Double Check, the bronze statue of a busy executive that has resided since 1982 in Zuccotti Park, has moved across the street, and is now perched at the northwest corner of Broadway and Liberty Street. This is just one among many mobile pieces in Lower Manhattan’s inventory of public art.
Fearless Girl, the bronze by Kristen Vabal that attracted much attention in 2017 when she appeared in front of Charging Bull on Bowling Green, was moved last November to a new roost in front of the New York Stock Exchange.
And Fritz Koenig’s The Sphere migrated from the Battery to Liberty Park in 2017.
But the fartherest flung erstwhile object is Modern Head, a 31-foot-tall stainless steel piece by Roy Lichtenstein, that once stood amid the traffic circle at Liberty Street and South End Avenue. It now resides outside the Smithsonian American Art Museum, in Washington, D.C.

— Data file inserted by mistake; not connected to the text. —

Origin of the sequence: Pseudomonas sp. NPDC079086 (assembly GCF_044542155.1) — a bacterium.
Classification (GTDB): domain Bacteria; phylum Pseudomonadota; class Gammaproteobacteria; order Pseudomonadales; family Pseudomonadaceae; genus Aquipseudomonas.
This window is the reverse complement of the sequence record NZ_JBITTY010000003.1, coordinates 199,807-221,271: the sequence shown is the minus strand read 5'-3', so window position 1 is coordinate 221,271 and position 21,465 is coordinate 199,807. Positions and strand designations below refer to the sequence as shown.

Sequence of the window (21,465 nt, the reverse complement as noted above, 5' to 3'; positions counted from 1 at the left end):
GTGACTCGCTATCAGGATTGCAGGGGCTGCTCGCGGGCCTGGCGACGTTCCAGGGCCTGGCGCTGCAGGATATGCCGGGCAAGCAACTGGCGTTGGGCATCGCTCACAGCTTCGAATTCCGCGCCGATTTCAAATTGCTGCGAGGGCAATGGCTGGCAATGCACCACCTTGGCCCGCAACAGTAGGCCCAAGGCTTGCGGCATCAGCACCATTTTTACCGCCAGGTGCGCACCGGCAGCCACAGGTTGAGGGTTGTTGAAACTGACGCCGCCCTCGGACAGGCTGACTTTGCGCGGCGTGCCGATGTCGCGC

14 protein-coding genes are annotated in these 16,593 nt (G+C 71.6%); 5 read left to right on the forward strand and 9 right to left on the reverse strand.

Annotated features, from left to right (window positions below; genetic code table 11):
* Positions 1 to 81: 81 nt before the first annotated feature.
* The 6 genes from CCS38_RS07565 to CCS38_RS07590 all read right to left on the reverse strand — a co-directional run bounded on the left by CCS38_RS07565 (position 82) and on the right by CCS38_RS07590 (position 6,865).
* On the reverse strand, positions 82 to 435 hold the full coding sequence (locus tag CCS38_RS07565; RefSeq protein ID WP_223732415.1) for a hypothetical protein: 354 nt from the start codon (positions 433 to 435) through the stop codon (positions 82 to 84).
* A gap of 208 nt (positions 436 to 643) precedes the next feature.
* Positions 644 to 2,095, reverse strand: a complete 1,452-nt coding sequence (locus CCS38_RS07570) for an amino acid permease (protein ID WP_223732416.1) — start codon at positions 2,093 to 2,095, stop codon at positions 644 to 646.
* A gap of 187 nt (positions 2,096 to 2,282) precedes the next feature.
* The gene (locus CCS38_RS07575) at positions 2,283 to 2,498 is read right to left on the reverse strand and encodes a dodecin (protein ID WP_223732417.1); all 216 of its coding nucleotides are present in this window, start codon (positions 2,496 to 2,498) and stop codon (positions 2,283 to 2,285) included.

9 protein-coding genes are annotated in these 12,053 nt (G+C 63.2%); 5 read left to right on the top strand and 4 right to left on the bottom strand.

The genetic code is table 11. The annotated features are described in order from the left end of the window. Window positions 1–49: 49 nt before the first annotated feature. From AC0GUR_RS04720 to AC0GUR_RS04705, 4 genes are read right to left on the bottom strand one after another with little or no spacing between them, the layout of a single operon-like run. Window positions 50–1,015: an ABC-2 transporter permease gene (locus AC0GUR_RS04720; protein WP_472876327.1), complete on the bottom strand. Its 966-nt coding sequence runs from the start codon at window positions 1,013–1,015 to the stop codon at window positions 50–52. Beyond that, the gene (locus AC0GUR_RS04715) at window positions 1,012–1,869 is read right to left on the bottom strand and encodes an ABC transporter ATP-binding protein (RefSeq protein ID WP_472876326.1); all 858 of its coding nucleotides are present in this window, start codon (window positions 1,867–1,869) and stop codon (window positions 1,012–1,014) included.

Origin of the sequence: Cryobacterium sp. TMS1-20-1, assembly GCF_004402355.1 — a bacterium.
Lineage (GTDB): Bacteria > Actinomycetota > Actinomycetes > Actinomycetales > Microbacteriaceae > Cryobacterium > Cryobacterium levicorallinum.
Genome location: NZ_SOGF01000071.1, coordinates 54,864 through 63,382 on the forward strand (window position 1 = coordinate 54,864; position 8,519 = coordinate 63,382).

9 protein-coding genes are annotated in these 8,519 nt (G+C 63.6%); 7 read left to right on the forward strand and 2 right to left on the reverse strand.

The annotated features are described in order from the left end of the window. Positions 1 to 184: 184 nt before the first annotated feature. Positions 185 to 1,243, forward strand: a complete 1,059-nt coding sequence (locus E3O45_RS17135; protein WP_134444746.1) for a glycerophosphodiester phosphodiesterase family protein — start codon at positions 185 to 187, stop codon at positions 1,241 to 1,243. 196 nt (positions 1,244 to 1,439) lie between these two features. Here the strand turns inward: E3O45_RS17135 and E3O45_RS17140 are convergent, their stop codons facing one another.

West Thames Bridge Appears Likely to Open in 2019
The much-delayed West Thames pedestrian bridge project appears to be keeping to its most recent schedule, first announced last September, and is likely on track to open during the late summer or early autumn of this year.
For comparison, the Brooklyn Bridge took 16 years to complete, and the Verrazzano-Narrows Bridge was finished in five years. Both were the longest spans of their kind in the world when they debuted. The new Tappan Zee Bridge was opened four years after the start of construction.